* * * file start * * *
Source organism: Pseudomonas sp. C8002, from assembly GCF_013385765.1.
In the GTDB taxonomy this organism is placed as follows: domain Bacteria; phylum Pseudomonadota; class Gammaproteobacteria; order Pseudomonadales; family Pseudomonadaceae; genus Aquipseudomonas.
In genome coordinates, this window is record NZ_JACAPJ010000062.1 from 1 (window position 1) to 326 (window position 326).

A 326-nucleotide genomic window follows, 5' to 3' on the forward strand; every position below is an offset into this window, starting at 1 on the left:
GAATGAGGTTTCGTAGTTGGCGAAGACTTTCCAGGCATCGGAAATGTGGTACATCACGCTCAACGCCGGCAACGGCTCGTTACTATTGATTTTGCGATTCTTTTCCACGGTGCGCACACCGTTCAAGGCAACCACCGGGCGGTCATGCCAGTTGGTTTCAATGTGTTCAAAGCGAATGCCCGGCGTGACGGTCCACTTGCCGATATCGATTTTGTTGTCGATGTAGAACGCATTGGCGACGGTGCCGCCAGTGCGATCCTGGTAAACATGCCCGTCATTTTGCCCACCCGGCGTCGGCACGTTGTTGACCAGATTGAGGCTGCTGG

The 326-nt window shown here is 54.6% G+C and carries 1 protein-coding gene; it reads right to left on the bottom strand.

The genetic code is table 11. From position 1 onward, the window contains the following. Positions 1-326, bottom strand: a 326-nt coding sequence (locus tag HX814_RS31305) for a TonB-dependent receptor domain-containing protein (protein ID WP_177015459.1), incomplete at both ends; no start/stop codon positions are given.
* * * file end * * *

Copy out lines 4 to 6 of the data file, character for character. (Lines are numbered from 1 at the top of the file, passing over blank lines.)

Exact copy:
A 326-nucleotide genomic window follows, 5' to 3' on the forward strand; every position below is an offset into this window, starting at 1 on the left:
GAATGAGGTTTCGTAGTTGGCGAAGACTTTCCAGGCATCGGAAATGTGGTACATCACGCTCAACGCCGGCAACGGCTCGTTACTATTGATTTTGCGATTCTTTTCCACGGTGCGCACACCGTTCAAGGCAACCACCGGGCGGTCATGCCAGTTGGTTTCAATGTGTTCAAAGCGAATGCCCGGCGTGACGGTCCACTTGCCGATATCGATTTTGTTGTCGATGTAGAACGCATTGGCGACGGTGCCGCCAGTGCGATCCTGGTAAACATGCCCGTCATTTTGCCCACCCGGCGTCGGCACGTTGTTGACCAGATTGAGGCTGCTGG

The 326-nt window shown here is 54.6% G+C and carries 1 protein-coding gene; it reads right to left on the bottom strand.